• Make sure machinery is safe

You should check the machinery is suitable for the work – think about how and where it will be used. All new machinery should be:

  • safe, that means provided complete with all necessary guards and protective devices; CE marked (CE marking is not a guarantee that the machinery is safe, only the manufacturer’s claim that the product meets all relevant supply Directive requirements);
  • provided with an EC Declaration of Conformity (ask for a copy if you have not been given one);
  • provided with instructions in English. These should state how to assemble, install, use, adjust and maintain the machinery, including dealing with blockages. The instructions should also give details on the protective measures to take, such as when personal protective equipment should be provided and used; warn of ways in which machinery must not be used; and of any remaining residual risks that need to be controlled by safe systems of work.

If you think that machinery you have bought is not safe DO NOT USE IT. Contact the manufacturer or supplier to discuss your concerns and if they are not helpful, contact HSE for advice.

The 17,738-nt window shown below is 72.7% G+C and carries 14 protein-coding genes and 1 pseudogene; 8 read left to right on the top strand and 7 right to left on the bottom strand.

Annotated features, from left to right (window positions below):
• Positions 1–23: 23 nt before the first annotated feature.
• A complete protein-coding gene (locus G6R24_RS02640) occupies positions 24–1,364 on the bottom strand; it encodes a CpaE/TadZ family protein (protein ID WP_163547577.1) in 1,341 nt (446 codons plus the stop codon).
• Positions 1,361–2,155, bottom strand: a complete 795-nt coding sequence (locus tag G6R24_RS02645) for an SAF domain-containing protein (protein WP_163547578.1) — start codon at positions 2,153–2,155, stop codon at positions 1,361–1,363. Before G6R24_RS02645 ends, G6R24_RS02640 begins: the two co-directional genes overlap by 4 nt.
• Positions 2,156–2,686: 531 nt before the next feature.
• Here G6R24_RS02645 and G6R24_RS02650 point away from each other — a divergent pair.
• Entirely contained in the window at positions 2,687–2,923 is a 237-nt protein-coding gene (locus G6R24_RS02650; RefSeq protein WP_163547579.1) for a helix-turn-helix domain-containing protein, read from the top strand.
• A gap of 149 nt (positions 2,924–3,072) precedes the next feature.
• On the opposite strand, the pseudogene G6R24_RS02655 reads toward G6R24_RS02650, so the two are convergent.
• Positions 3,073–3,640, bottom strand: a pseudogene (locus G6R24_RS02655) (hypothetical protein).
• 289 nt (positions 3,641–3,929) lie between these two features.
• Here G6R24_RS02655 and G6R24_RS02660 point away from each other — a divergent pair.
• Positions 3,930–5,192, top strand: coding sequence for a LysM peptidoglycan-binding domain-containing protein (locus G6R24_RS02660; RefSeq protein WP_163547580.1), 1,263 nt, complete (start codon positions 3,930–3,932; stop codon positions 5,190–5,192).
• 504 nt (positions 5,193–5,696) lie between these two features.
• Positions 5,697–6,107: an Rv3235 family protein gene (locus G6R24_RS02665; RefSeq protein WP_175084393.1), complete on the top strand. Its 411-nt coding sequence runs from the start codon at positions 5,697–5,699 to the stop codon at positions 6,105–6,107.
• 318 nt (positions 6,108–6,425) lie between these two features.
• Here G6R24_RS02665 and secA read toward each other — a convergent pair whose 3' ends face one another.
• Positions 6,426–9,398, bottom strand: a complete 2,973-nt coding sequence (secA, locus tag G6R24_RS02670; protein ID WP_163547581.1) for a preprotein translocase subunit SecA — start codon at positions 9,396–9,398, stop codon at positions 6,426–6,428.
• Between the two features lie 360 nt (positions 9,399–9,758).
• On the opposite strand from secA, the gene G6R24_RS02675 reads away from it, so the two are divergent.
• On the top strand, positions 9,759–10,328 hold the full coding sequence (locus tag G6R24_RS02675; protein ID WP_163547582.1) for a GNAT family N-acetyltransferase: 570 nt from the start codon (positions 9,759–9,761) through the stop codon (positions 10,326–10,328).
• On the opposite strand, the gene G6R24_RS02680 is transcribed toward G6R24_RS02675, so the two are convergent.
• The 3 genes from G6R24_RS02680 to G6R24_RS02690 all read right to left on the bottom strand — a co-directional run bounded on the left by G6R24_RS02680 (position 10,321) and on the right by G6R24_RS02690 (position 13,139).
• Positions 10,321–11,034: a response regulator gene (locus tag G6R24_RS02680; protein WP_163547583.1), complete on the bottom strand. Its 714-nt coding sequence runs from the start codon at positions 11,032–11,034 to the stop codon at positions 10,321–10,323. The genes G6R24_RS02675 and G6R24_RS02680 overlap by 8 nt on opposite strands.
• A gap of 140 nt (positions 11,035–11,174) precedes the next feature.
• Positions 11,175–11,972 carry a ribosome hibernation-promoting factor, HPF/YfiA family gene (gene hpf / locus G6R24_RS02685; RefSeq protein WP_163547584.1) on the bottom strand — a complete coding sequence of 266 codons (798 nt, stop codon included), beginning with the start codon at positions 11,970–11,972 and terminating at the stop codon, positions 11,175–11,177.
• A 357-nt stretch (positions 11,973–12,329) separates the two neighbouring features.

Remember, it is your responsibility as an employer or a subcontractor to ensure you do not expose others to risk.

If you need further information please call us on 01458 253682 or send us an email.

Training Courses

We shall be running new courses again in 2017 and the dates and details of forthcoming courses will be published here each week.

But remember we are still available for running “In House” courses and are looking to add new training courses to our list.

If you have any questions about these courses or any other training or would like us to run a particular course for you, call Jon Wilkins of the Wilkins Safety Group on 01458 253682 or email him.